On how the music and sounds helped
It didn't get me to where the character needed to go; it just eliminated all the frustration of what I had to remember mechanically, the long wait in between takes. And, you know, when you listen to music, and you hear sounds and orchestration, it's ... the fastest way, I think, to your emotions, even if you don't understand the language of the song. Music, somehow, breaks through, to everybody.
And I'm very musically inclined. My parents were opera singers. As a young child, I could hear operas and I knew if they were sad, or if they reminded me of something, or they brought back a memory. And so I rely on music heavily, just in life and in my work.
But this movie was very lyrical. And I realize that once I stopped fighting the technical process of how to move my body, I made it choreography. I said, you know, "Just let your body figure out the choreography, and let it be like a dance piece."
So everything had to be very liquid, very fluid, and the music just helped you calm down, allowed you to be more relaxed, and not fighting the system all the time. Because the system was not conducive to any form of acting. It's just all wires and computers and lights, and things like that.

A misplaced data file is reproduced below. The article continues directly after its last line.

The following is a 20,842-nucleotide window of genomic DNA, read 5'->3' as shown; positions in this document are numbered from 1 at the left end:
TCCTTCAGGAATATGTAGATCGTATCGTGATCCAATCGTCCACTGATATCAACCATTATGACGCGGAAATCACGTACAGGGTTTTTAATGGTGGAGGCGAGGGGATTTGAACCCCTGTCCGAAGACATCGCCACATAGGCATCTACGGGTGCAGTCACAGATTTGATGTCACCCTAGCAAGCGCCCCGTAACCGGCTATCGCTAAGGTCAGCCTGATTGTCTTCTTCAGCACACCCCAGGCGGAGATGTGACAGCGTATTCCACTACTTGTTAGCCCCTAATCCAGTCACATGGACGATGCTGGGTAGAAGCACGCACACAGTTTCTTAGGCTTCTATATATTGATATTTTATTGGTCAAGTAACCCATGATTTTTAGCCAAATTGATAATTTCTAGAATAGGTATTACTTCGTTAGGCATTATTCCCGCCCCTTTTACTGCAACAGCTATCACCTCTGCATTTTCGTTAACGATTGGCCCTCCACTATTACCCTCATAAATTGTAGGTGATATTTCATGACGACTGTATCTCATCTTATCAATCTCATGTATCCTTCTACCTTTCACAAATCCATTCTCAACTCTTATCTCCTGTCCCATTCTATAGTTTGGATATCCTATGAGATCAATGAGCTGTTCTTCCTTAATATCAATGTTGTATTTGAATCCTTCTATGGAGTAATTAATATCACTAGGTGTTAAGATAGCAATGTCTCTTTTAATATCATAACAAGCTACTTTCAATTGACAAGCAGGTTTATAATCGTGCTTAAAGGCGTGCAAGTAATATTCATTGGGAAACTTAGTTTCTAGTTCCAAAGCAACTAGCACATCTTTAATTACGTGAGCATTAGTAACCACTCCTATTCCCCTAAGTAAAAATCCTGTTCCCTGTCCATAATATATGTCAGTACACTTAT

On having her son, Louis, on set during filming
Well, he was a little less than a year and a half when we started shooting this. And, you know, they created an entire wonderland outside of the sound stage, because the sound stage was completely black, and I was completely ensconced in this thing. So for him, he did not like seeing me in that position. So as much as possible, I kept him in the outside area. So that's, when the breaks happened, that's where I would go.
Only when I was having a very tough day of it [was when] Alfonso would cue the child. And he would be brought in, and he would just be lifted up, and his little head would come through the only little square where I had, you know, a visual out into the sound stage. And I would just see his little face.
And it ended up being worse, because he was so concerned. I saw the look on his face. He was trying to process — why are you locked in there, why are you not happy, why are you not outside with me right now? Then I would get upset, then I would get teary. And I was like, OK, that was a bad idea.
But the beauty of it is, is that, at the end of the day, or when we had big breaks in between, I got to unplug [from] the head of this woman [her character, Ryan Stone] who had lost a child, and I got to go outside and I got to love on my child. And it just made me that much more appreciative of my time with him, and being outside, having my feet firmly on the ground.